Combination antiretroviral therapy (ART) improves HIV-associated neurocognitive disorder (HAND) stage in the United States where subtype B predominates, but the effect of ART and subtype on HAND stage in individuals in Uganda with subtypes D and A is largely unknown.
A community-based cohort of participants residing in Rakai, Uganda.
Three hundred ninety-nine initially ART-naive HIV-seropositive (HIV+) individuals were followed up over 2 years. Neurological and neuropsychological tests and functional assessments were used to determine HAND stage. Frequency and predictors of HAND and HIV-associated dementia (HAD) were assessed at baseline and at follow-up after ART initiation in 312 HIV+ individuals. HIV subtype was determined from gag and env sequences.
At 2-year follow-up, HAD frequency among HIV+ individuals on ART (n = 312) decreased from 13% to 5% (P < 0.001), but the overall frequency of HAND remained unchanged (56%–51%). Subtype D was associated with higher rates of impaired cognition (global deficit score ≥ 0.5) compared with HIV+ individuals with subtype A (55% vs. 24%) (P = 0.008). Factors associated with HAD at baseline were older age, depression, and plasma HIV viral load >100,000 copies/mL. At follow-up, age and depression remained significantly associated with HAD.
HIV+ individuals on ART in rural Uganda had a significant decrease in the frequency of HAD, but HAND persists after 2 years on ART. The current guideline of immediate ART initiation after HIV diagnosis is likely to greatly reduce HAD in sub-Saharan Africa. Further studies of the effect of HIV subtype and neurocognitive performance are warranted.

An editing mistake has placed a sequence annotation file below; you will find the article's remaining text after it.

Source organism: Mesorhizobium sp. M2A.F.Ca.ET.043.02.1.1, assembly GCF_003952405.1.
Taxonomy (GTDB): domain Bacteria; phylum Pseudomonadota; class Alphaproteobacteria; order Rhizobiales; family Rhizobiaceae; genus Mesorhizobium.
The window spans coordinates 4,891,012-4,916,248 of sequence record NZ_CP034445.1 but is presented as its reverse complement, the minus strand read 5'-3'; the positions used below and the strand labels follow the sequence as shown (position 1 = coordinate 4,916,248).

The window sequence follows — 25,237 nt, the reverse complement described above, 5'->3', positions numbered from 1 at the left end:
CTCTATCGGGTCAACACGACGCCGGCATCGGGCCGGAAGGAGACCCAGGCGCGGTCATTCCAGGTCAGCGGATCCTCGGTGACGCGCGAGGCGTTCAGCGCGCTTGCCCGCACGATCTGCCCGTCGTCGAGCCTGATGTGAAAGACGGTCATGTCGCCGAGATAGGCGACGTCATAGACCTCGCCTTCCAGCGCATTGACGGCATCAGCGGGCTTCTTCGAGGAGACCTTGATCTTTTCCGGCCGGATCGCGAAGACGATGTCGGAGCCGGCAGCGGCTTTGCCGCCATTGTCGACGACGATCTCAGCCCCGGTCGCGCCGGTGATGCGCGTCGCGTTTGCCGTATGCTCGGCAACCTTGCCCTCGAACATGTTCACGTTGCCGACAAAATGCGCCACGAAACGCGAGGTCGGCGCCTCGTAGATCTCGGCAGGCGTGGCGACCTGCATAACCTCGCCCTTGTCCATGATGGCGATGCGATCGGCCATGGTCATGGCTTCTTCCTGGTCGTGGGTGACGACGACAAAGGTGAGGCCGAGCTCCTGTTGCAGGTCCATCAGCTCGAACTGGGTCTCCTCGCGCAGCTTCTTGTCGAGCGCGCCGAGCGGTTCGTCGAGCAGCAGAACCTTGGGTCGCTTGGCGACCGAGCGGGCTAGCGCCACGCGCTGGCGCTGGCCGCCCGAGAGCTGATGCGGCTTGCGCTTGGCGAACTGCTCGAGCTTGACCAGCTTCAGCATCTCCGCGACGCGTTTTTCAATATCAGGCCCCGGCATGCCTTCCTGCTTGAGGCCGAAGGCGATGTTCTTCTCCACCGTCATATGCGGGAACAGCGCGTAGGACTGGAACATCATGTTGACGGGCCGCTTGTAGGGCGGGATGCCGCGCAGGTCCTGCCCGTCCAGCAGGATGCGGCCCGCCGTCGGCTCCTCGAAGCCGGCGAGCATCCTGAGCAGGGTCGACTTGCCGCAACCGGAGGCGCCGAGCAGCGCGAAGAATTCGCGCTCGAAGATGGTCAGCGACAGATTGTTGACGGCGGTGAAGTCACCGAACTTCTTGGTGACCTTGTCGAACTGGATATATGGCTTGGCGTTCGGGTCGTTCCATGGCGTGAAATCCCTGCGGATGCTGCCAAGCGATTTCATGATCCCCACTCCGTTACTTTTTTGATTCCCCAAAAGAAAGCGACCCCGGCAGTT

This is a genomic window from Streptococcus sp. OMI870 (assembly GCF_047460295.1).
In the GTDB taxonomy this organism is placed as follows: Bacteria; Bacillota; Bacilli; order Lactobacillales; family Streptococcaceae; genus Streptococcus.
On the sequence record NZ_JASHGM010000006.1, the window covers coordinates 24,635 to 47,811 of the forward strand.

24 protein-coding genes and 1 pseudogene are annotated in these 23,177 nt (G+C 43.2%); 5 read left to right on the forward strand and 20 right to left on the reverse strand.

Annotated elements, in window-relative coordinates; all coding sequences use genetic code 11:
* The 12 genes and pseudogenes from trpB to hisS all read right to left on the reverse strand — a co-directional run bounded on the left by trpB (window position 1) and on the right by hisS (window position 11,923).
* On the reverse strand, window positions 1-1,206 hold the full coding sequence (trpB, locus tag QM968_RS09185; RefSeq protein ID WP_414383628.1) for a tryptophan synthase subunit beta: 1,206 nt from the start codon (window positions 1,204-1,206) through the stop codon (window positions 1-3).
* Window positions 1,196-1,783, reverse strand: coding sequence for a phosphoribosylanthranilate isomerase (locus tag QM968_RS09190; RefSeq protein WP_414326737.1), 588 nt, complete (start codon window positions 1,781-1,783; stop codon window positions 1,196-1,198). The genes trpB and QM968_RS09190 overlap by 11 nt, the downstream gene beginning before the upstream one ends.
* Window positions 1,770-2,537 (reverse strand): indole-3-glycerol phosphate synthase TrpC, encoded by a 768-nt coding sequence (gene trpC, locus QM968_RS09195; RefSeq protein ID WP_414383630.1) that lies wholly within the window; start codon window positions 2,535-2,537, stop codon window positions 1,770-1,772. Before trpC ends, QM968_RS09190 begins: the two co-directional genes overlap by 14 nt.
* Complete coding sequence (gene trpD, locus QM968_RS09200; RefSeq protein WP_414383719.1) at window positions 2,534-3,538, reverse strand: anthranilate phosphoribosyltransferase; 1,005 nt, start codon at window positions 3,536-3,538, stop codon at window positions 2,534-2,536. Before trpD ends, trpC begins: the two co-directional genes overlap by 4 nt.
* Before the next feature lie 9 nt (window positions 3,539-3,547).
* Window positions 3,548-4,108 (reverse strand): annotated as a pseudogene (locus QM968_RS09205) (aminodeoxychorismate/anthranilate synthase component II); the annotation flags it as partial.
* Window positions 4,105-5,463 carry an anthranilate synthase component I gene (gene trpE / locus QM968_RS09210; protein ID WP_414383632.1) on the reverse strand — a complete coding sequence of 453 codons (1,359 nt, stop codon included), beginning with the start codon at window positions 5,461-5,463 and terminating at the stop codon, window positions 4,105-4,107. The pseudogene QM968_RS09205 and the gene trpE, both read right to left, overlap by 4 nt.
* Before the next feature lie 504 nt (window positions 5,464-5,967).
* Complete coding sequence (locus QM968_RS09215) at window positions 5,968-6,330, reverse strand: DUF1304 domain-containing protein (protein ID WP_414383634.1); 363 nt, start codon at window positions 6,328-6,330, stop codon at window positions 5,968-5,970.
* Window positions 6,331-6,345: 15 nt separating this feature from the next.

aDepartment of Neurology, Johns Hopkins University School of Medicine, Baltimore, MD;
bRakai Health Sciences Program, Kalisizo, Uganda;
cDepartment of Psychiatry, Makerere University, Kampala, Uganda;
dDepartment of Neurology, University of North Carolina-Chapel Hill, Chapel Hill, NC; and
eDepartment of Epidemiology, Johns Hopkins Bloomberg School of Public Health, Baltimore, MD.
Correspondence to: Ned Sacktor, MD, Neurology, Johns Hopkins Bayview Medical Center, 301 Building, Suite 2100, 4940 Eastern Avenue, Baltimore, MD 21224 (e-mail: email@example.com).
Supported by the National Institutes of Health (NIH) (RO1 MH099733; P30 MH075673; R25 MH080661-08; R25 NS065729-0552; P30 AI094189-01A1) and the Johns Hopkins Center for Global Health.
Presented at the 2018 Conference on Retroviruses and Opportunistic Infections; March 5, 2008; Boston, MA.
The authors report no conflicts of interest.
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Received July 06, 2018
Accepted November 11, 2018